Landscape Lighting in NJ

Discussion in 'Landscape Lighting' started by lehrjetmx, Dec 21, 2007.

  1. lehrjetmx

    lehrjetmx LawnSite Member
    from Jersey
    Posts: 107

    Any of you guys doing landscape lighting in nj? I have read in several different places about the LAW on who can and can't do landscape lighting. I really haven't read where it says anything about low voltage lighting. What do you guys know about this? And is there any loop holes out there?
    Thanks for the time.
     
  2. JoeyD

    JoeyD LawnSite Silver Member
    Posts: 2,933

    Call Glen Nyhuis at 973-518-2717....He will fill you in n all things NJ.
     
  3. Dreams To Designs

    Dreams To Designs LawnSite Bronze Member
    Posts: 1,406

    You can get all the information you need from the NJNLA. There is a law that prevents anyone other than an electrician from doing any kind of electrical work be it low or line voltage with the exception of irrigation work. The limit is around 10 volts or more. The landscapers in NJ are uniting in an effort to change the law and allow properly trained persons to install landscape low voltage lighting, but it is an uphill battle. I'm sure the state will find a way to make us pay some sort of fee to get their way. Cast lighting is also involved in the fight, so they or an Aquarius location should be able to get you information as well.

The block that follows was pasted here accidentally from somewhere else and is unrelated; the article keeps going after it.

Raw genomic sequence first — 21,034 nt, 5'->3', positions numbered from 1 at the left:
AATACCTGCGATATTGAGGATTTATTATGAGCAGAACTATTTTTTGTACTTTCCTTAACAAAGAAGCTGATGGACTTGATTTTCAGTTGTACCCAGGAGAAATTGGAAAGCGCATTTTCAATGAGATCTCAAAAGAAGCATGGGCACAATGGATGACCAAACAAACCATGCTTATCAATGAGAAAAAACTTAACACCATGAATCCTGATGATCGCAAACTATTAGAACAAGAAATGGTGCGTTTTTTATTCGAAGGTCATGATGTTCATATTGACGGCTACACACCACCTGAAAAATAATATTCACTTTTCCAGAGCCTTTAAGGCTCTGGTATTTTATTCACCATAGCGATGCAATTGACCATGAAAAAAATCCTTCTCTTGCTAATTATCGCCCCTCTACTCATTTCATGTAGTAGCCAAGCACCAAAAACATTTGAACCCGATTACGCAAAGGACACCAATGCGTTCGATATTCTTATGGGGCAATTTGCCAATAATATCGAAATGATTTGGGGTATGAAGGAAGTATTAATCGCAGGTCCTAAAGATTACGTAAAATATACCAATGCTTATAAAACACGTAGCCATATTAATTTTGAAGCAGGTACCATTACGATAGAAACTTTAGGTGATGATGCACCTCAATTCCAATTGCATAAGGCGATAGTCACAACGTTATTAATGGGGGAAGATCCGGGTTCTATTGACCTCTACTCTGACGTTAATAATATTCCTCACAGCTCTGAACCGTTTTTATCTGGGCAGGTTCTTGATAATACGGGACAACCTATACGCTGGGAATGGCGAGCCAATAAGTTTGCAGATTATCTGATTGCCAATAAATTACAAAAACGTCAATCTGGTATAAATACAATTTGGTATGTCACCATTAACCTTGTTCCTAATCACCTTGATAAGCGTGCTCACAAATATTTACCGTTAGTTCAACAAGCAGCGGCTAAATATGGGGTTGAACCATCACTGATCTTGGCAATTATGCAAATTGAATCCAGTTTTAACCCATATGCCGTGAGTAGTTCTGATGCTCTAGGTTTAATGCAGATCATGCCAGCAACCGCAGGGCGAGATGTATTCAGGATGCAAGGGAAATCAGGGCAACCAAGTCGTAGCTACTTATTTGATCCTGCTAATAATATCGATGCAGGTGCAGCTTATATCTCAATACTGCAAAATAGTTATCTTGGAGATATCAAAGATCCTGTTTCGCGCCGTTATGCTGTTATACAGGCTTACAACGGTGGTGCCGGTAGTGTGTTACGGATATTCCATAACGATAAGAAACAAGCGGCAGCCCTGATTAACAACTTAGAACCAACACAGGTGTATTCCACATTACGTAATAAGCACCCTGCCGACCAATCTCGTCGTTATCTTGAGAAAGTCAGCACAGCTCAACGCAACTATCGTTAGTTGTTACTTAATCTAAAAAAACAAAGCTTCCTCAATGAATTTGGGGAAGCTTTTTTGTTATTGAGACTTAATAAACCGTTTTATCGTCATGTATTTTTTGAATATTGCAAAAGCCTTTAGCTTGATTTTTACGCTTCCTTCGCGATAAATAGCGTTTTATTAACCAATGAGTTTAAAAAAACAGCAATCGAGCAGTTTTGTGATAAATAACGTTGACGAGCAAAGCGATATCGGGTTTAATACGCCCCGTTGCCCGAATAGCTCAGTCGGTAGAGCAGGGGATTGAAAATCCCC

Kirk
     
  4. steveparrott

    steveparrott Sponsor
    Posts: 1,189

    Lehrjetmx,

    I'm chairman of a legislative task force to change the NJ law. Members of the task force include the NJGIE, NJNLA and NJLCA. We have likely sponsors for the bill in both the assembly and senate. It will be submitted in Jan. and may take months or years to go through the process.

    In the meantime, enforcement of the 10V limitation varies according to municipality. The best strategy at this point is to form an alliance with an electrician. You need one anyway to install the GFCI's. The electrician may need to be the contractor of record or it may be OK to sub-contract the electrician. In some municipalities, you may need to pull a permit and the electricians name will need to be on that.

    You will need to call electrical inspectors in the regions you service and ask what they require.

    If you are posting ads in magazines or yellow pages, be sure to include a statement such as, "Electrical work will be performed by a NJ licensed electrical contractor."
     
  5. lehrjetmx

    lehrjetmx LawnSite Member
    from Jersey
    Posts: 107

    Thanks will call him after the holidays.
     
  6. lehrjetmx

    lehrjetmx LawnSite Member
    from Jersey
    Posts: 107

    Thanks Steve. I guess I have alot to think about before I jump into this area. I have an avionics background so voltage, watts, current etc aren't a big problem. I have a good creative side as well just will have to look into the local towns to see what is required as far as permits and such. Not to mention a electrician.
     

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